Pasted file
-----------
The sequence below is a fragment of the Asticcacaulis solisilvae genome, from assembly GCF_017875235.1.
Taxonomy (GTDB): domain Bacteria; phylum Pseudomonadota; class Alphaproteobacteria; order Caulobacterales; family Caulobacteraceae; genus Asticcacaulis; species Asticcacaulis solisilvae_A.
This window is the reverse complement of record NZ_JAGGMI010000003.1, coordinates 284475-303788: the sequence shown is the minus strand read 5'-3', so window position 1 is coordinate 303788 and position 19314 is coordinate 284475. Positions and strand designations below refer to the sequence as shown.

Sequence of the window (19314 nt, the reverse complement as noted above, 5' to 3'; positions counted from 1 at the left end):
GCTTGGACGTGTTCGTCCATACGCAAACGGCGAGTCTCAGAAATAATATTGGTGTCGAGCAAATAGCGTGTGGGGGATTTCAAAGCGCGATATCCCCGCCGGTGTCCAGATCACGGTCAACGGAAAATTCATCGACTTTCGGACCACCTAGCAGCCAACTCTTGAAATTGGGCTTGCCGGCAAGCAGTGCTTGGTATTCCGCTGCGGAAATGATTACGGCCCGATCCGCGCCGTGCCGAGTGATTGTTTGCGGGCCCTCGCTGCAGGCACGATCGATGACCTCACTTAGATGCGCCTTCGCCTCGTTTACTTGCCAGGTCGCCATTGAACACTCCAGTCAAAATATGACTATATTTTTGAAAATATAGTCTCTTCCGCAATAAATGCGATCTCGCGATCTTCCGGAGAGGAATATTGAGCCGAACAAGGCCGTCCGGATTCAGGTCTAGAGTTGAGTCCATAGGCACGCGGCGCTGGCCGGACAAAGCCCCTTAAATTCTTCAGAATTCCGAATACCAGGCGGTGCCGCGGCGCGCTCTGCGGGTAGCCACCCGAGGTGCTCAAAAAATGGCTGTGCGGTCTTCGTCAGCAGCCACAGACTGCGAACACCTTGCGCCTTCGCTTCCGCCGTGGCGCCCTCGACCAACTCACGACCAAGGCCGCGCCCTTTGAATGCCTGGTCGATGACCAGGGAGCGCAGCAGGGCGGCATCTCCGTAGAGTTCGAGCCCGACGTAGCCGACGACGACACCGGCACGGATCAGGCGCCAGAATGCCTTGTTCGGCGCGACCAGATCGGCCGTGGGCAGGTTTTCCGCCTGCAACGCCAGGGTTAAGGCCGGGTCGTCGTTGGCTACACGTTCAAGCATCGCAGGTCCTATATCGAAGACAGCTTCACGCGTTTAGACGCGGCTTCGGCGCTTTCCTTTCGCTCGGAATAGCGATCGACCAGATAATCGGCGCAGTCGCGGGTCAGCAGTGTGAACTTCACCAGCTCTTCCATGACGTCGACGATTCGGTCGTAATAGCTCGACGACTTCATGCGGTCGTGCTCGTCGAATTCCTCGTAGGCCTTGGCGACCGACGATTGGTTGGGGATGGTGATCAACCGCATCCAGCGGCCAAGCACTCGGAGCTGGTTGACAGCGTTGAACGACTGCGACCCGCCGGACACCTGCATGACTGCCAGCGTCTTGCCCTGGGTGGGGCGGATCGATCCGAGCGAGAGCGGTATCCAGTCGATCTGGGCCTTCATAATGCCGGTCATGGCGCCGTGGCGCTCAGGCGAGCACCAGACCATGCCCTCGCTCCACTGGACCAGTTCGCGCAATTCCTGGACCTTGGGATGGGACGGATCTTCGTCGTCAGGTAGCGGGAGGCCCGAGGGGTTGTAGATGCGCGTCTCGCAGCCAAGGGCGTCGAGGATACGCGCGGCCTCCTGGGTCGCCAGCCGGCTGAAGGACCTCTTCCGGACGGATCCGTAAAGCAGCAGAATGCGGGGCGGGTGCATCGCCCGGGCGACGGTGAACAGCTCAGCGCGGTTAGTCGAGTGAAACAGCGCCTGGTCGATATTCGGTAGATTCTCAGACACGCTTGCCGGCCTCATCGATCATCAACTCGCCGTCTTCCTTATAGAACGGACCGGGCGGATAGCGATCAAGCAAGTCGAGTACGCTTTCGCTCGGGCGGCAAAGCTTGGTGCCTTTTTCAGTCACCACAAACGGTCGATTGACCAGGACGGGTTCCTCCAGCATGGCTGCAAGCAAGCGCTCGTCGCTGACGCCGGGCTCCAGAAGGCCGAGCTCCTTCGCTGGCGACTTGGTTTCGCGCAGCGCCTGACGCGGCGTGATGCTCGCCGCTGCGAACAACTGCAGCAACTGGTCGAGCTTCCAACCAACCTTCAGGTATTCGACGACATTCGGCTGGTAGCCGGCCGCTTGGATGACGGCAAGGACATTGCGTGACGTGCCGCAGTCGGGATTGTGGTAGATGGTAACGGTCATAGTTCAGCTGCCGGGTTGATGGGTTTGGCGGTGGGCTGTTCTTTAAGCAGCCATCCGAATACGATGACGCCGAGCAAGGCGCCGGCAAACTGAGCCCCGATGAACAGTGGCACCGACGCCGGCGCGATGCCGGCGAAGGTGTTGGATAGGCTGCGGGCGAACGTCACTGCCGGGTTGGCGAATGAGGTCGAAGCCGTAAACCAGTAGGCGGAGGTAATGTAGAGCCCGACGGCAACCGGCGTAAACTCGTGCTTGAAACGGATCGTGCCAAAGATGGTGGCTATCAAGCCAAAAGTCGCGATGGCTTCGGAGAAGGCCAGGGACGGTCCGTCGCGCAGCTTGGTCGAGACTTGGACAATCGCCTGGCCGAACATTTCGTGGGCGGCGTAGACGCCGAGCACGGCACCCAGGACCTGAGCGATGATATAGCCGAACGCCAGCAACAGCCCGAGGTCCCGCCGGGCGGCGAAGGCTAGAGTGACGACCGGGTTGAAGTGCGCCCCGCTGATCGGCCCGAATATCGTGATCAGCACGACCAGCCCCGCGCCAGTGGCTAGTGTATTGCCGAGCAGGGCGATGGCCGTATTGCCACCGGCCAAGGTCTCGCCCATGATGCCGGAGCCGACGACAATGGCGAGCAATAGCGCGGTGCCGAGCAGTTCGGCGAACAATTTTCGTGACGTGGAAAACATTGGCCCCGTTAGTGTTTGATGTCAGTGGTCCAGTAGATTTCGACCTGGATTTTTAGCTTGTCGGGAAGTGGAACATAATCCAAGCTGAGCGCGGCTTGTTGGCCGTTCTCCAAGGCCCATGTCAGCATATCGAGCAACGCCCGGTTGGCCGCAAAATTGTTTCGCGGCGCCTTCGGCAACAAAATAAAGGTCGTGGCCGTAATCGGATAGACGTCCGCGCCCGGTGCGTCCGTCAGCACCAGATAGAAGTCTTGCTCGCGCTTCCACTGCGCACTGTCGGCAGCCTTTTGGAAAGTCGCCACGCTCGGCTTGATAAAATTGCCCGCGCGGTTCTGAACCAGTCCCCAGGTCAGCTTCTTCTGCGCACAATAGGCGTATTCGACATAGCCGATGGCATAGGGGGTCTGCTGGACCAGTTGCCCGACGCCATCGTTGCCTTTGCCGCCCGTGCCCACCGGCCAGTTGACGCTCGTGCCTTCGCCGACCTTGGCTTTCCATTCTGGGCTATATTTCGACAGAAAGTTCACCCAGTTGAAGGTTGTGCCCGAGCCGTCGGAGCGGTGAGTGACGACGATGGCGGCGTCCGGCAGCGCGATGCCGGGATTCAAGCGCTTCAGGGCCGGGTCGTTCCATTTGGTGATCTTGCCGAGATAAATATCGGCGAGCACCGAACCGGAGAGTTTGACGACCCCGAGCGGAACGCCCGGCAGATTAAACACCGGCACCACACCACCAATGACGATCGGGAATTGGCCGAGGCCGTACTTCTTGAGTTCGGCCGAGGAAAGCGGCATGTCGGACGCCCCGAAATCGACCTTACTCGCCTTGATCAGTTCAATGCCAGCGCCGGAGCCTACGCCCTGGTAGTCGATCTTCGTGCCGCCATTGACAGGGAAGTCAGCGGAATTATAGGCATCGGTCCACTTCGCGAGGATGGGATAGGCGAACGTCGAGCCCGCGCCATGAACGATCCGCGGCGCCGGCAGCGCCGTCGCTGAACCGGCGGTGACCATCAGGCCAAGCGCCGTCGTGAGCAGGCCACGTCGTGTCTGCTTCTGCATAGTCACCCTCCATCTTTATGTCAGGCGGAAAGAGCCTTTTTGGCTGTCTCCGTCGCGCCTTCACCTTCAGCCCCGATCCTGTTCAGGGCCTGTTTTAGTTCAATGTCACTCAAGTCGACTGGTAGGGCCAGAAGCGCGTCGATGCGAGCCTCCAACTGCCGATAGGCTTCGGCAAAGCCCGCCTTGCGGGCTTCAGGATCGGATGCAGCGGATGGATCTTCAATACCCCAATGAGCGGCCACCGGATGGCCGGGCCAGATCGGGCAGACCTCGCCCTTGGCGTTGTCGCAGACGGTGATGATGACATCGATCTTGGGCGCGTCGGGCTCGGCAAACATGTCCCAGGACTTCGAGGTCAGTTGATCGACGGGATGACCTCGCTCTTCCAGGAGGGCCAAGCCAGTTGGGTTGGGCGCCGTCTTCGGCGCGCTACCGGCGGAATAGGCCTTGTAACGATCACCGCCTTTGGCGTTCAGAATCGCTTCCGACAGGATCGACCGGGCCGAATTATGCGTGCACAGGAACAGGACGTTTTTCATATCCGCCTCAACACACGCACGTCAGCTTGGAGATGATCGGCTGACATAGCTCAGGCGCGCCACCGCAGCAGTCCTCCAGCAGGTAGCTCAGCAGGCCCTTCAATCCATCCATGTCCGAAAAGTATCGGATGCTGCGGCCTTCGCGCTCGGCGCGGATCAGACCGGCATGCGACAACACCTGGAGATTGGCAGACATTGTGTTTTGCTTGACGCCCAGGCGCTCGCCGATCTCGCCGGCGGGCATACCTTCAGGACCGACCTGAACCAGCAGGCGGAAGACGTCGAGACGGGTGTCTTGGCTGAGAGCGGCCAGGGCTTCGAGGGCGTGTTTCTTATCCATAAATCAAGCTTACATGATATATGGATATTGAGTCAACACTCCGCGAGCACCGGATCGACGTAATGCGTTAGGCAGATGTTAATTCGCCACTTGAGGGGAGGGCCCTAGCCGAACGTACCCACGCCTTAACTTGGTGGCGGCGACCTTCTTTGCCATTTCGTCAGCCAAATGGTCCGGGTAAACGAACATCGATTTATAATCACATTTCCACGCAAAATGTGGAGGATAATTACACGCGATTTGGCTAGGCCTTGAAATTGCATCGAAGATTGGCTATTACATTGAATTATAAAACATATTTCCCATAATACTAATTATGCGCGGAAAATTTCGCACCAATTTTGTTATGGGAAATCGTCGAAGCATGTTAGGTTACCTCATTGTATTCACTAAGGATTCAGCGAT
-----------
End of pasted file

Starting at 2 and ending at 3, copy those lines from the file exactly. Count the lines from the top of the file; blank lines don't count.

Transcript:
Taxonomy (GTDB): domain Bacteria; phylum Pseudomonadota; class Alphaproteobacteria; order Caulobacterales; family Caulobacteraceae; genus Asticcacaulis; species Asticcacaulis solisilvae_A.
This window is the reverse complement of record NZ_JAGGMI010000003.1, coordinates 284475-303788: the sequence shown is the minus strand read 5'-3', so window position 1 is coordinate 303788 and position 19314 is coordinate 284475. Positions and strand designations below refer to the sequence as shown.